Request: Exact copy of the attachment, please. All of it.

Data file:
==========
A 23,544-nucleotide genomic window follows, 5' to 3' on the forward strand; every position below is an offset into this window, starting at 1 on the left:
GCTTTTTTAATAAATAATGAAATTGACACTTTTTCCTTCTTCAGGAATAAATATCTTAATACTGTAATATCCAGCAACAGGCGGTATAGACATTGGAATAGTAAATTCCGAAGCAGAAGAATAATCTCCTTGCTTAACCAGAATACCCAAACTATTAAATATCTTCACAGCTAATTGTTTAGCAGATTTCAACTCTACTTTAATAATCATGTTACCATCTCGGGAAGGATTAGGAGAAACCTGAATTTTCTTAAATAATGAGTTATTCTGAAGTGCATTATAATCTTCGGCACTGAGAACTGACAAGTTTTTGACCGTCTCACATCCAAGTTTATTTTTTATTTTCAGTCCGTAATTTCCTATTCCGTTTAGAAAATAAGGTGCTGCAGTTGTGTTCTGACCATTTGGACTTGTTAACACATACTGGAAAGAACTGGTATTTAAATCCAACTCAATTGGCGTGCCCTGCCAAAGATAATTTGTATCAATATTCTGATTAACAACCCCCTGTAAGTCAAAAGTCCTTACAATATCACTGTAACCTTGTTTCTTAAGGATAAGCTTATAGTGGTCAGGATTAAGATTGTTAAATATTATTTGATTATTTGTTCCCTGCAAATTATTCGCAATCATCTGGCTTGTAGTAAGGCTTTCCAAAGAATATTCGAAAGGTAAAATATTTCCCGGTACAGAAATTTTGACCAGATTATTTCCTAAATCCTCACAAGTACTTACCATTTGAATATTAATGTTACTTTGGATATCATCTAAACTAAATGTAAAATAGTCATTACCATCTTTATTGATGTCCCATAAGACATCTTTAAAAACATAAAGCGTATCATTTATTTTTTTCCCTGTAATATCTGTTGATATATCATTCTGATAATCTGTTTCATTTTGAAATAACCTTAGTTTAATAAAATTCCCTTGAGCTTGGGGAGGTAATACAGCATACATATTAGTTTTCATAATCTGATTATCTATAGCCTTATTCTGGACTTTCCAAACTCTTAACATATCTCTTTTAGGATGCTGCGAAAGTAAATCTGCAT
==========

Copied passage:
A 23,544-nucleotide genomic window follows, 5' to 3' on the forward strand; every position below is an offset into this window, starting at 1 on the left:
GCTTTTTTAATAAATAATGAAATTGACACTTTTTCCTTCTTCAGGAATAAATATCTTAATACTGTAATATCCAGCAACAGGCGGTATAGACATTGGAATAGTAAATTCCGAAGCAGAAGAATAATCTCCTTGCTTAACCAGAATACCCAAACTATTAAATATCTTCACAGCTAATTGTTTAGCAGATTTCAACTCTACTTTAATAATCATGTTACCATCTCGGGAAGGATTAGGAGAAACCTGAATTTTCTTAAATAATGAGTTATTCTGAAGTGCATTATAATCTTCGGCACTGAGAACTGACAAGTTTTTGACCGTCTCACATCCAAGTTTATTTTTTATTTTCAGTCCGTAATTTCCTATTCCGTTTAGAAAATAAGGTGCTGCAGTTGTGTTCTGACCATTTGGACTTGTTAACACATACTGGAAAGAACTGGTATTTAAATCCAACTCAATTGGCGTGCCCTGCCAAAGATAATTTGTATCAATATTCTGATTAACAACCCCCTGTAAGTCAAAAGTCCTTACAATATCACTGTAACCTTGTTTCTTAAGGATAAGCTTATAGTGGTCAGGATTAAGATTGTTAAATATTATTTGATTATTTGTTCCCTGCAAATTATTCGCAATCATCTGGCTTGTAGTAAGGCTTTCCAAAGAATATTCGAAAGGTAAAATATTTCCCGGTACAGAAATTTTGACCAGATTATTTCCTAAATCCTCACAAGTACTTACCATTTGAATATTAATGTTACTTTGGATATCATCTAAACTAAATGTAAAATAGTCATTACCATCTTTATTGATGTCCCATAAGACATCTTTAAAAACATAAAGCGTATCATTTATTTTTTTCCCTGTAATATCTGTTGATATATCATTCTGATAATCTGTTTCATTTTGAAATAACCTTAGTTTAATAAAATTCCCTTGAGCTTGGGGAGGTAATACAGCATACATATTAGTTTTCATAATCTGATTATCTATAGCCTTATTCTGGACTTTCCAAACTCTTAACATATCTCTTTTAGGATGCTGCGAAAGTAAATCTGCAT